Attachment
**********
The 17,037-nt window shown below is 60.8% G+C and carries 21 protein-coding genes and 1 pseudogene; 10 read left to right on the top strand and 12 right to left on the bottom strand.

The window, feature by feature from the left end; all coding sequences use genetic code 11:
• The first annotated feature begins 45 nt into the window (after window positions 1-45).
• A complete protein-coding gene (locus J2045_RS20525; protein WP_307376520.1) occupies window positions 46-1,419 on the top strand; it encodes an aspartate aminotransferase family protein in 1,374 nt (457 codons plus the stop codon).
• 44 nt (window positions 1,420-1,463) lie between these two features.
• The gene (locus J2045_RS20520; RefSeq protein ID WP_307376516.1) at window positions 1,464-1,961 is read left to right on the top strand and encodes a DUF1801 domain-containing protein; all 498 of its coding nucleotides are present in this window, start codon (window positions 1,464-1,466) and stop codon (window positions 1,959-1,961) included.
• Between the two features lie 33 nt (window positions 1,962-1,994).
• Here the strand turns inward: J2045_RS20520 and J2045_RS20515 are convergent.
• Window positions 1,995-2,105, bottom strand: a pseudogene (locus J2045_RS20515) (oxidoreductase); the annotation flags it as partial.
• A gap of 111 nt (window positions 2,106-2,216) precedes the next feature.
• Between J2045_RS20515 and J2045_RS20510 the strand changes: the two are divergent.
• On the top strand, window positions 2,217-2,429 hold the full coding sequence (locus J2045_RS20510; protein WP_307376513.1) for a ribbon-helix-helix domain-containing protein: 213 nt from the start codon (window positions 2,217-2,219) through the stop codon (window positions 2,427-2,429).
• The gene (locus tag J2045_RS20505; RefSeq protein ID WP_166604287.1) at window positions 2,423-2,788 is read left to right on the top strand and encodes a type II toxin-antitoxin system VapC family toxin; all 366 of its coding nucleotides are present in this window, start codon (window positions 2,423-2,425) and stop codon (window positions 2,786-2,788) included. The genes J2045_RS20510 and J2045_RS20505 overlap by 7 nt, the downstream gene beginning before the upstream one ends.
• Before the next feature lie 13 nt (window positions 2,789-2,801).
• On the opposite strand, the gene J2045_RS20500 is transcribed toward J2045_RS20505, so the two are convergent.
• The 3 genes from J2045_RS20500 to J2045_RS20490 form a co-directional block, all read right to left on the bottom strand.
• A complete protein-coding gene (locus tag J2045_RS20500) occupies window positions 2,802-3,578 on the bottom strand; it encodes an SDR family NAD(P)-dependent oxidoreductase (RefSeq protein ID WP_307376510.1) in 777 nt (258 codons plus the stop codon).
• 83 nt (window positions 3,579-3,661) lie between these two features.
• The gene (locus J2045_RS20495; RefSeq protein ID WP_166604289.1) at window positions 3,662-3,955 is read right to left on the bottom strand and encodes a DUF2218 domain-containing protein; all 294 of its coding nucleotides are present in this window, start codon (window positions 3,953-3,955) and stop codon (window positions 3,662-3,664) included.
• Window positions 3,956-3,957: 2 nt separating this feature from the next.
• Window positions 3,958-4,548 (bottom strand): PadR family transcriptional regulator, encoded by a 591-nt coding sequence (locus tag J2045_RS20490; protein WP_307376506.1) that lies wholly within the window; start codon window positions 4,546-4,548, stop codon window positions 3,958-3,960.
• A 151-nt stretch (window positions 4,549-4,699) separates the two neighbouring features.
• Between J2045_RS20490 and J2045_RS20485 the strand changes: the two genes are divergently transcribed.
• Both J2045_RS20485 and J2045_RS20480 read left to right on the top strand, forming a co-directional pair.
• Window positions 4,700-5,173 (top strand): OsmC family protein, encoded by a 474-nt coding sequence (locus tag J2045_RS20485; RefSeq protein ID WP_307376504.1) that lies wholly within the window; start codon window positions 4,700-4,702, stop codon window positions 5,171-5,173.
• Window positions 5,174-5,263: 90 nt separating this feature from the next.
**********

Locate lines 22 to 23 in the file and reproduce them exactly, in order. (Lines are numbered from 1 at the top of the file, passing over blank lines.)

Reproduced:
• A 151-nt stretch (window positions 4,549-4,699) separates the two neighbouring features.
• Between J2045_RS20490 and J2045_RS20485 the strand changes: the two genes are divergently transcribed.